France is an incredibly beautiful country that has so much to offer visitors to their shores. Many people fall in love with the French way of life and after a few visits are very tempted to sell up and move for good to certain regions. Provence, La Dordogne, Brittany and Normandy are all beautiful regions which are unique in their own special way and are some of the places that people move to.
It is very understandable that many people are drawn to the south of France. The great weather, the opportunity to eat lots of good food as well as the great wine, married to the lovely properties in exquisite villages, has tempted people to settle here for decades. The Dordogne too with its beautiful countryside, temperate although sometimes wet climate, has attracted people from all over the world and again the properties that can be found here are for some, a dream come true.
Buying a property in France requires understanding just how the whole system works and it is always advisable to get as much professional help as possible because there are certain things that differ in the way the process is carried out.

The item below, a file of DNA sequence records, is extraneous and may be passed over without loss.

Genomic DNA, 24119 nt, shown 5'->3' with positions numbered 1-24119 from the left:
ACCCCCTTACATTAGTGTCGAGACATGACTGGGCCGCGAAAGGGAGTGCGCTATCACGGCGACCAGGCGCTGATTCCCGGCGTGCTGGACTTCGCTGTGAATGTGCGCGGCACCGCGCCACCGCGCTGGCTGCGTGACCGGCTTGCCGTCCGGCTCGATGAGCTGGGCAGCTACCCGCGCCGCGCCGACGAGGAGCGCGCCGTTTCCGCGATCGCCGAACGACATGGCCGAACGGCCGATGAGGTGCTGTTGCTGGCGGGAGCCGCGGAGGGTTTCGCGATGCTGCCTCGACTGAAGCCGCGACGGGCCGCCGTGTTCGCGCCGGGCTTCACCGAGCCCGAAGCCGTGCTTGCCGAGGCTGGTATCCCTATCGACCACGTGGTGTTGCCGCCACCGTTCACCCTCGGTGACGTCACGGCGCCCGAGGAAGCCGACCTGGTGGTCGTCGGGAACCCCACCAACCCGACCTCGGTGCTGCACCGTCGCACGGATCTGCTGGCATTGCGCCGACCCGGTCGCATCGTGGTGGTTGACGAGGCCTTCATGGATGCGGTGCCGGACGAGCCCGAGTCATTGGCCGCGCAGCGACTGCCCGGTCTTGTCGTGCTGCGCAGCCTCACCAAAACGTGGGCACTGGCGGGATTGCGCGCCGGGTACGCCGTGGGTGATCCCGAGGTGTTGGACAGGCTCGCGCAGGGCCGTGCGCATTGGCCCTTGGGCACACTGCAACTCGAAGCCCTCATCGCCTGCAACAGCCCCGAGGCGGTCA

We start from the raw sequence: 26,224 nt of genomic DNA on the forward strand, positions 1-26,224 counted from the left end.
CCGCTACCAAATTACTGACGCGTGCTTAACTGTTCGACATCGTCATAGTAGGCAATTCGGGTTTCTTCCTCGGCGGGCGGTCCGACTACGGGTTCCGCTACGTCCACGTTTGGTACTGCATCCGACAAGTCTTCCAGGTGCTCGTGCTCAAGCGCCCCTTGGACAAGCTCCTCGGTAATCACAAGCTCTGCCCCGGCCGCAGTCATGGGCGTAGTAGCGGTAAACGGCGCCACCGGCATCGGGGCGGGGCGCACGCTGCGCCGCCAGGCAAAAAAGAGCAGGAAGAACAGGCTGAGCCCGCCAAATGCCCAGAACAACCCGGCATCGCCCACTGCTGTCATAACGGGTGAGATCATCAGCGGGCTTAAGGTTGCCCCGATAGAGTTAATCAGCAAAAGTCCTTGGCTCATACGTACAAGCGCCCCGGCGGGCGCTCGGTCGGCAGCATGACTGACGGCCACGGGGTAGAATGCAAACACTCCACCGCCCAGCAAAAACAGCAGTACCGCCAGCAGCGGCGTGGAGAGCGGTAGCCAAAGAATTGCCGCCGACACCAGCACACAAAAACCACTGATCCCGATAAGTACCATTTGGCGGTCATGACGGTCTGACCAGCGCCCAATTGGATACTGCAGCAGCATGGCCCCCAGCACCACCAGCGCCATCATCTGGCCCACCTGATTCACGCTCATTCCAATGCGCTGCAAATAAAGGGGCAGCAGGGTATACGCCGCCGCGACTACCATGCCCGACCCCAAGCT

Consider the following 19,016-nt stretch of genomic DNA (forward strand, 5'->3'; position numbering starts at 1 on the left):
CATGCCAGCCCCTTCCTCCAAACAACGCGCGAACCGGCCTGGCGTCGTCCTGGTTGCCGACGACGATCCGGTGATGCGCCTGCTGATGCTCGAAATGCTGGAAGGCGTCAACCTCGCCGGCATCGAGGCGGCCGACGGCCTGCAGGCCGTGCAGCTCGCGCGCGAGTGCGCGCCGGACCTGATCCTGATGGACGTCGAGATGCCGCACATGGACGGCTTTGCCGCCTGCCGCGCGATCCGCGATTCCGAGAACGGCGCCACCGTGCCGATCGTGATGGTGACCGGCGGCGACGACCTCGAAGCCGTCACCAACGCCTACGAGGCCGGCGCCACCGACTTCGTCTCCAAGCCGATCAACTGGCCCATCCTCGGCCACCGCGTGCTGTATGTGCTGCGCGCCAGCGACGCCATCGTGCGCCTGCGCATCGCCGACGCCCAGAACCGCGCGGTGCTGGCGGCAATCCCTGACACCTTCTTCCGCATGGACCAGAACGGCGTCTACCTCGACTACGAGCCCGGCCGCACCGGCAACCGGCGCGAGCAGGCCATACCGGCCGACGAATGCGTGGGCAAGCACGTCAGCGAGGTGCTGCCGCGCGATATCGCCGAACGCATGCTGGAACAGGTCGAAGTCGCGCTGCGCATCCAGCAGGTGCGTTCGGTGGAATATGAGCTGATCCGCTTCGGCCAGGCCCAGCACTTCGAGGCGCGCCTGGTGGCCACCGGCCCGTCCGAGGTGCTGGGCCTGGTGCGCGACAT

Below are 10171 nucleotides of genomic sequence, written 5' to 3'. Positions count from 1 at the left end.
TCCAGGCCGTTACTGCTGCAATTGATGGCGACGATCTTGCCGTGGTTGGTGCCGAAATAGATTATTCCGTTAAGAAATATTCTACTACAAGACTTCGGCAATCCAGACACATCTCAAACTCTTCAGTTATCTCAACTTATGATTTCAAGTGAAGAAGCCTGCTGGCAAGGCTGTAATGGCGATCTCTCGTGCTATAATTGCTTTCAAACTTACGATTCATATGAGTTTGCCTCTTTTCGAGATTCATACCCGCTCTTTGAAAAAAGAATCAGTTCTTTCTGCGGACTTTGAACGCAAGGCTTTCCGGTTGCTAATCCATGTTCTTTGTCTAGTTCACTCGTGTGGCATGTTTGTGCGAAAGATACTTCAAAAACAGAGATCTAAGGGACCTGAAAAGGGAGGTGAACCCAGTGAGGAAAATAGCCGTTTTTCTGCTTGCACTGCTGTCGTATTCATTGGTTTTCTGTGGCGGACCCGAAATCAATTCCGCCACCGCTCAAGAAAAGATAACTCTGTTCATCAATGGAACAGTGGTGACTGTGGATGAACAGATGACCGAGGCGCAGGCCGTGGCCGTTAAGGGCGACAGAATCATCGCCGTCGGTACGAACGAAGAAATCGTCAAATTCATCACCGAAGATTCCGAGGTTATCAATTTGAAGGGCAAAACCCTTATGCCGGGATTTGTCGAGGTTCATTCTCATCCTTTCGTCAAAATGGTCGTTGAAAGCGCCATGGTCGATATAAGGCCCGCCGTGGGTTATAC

A Compromis de Vente is the initial contract that is signed by both the vendor and the buyer. It is a legally binding document, so has to be taken very seriously by both parties concerned. The buyer will have to pay a deposit which is normally a percentage of the purchase price and this deposit remains in the hands of the Notaire until the sale is completed or called off. Surveys on properties should be carried out before any contract is signed to ensure that all is well with the property.
If the survey comes back okay, then normally there is up to 8 weeks for searches to be carried out on the property and it is the Notaire who carries these out. A Notaire is not like a solicitor or lawyer in so far as they do not represent either the vendor or the seller, they are public officials who work for the State. It is their job to ensure that everything is carried out legally and once their seal of approval has been given, it cannot be contested.
As a purchaser, it is always advisable to appoint a Notaire to act for you, although this is not absolutely necessary unless the contract is more complicated than normal. But if you are not familiar with French property law it can be a great help and there are no extra fees applicable. One thing to bear in mind is that should a purchaser break a contract, then they will lose their deposit and this will be paid to the vendor as an indemnity but this works both ways so if the vendor cancels the sale, the purchase will get their deposit back. The fees and commissions involved in purchasing a property in France includes the legal fees and registration taxes which is normally around 7.5% of the purchase price.